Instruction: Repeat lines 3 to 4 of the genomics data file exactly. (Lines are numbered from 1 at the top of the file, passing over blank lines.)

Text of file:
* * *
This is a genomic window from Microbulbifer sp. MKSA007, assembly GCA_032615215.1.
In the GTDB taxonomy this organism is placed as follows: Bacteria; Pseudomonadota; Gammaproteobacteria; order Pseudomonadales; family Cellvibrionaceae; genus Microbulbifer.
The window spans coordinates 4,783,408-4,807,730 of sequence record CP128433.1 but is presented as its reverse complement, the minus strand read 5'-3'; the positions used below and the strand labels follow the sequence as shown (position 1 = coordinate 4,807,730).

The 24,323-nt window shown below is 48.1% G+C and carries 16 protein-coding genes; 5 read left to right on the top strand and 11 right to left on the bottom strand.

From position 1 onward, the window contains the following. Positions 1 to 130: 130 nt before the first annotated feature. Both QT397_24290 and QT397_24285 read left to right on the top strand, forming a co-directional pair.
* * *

The window spans coordinates 4,783,408-4,807,730 of sequence record CP128433.1 but is presented as its reverse complement, the minus strand read 5'-3'; the positions used below and the strand labels follow the sequence as shown (position 1 = coordinate 4,807,730).

The 24,323-nt window shown below is 48.1% G+C and carries 16 protein-coding genes; 5 read left to right on the top strand and 11 right to left on the bottom strand.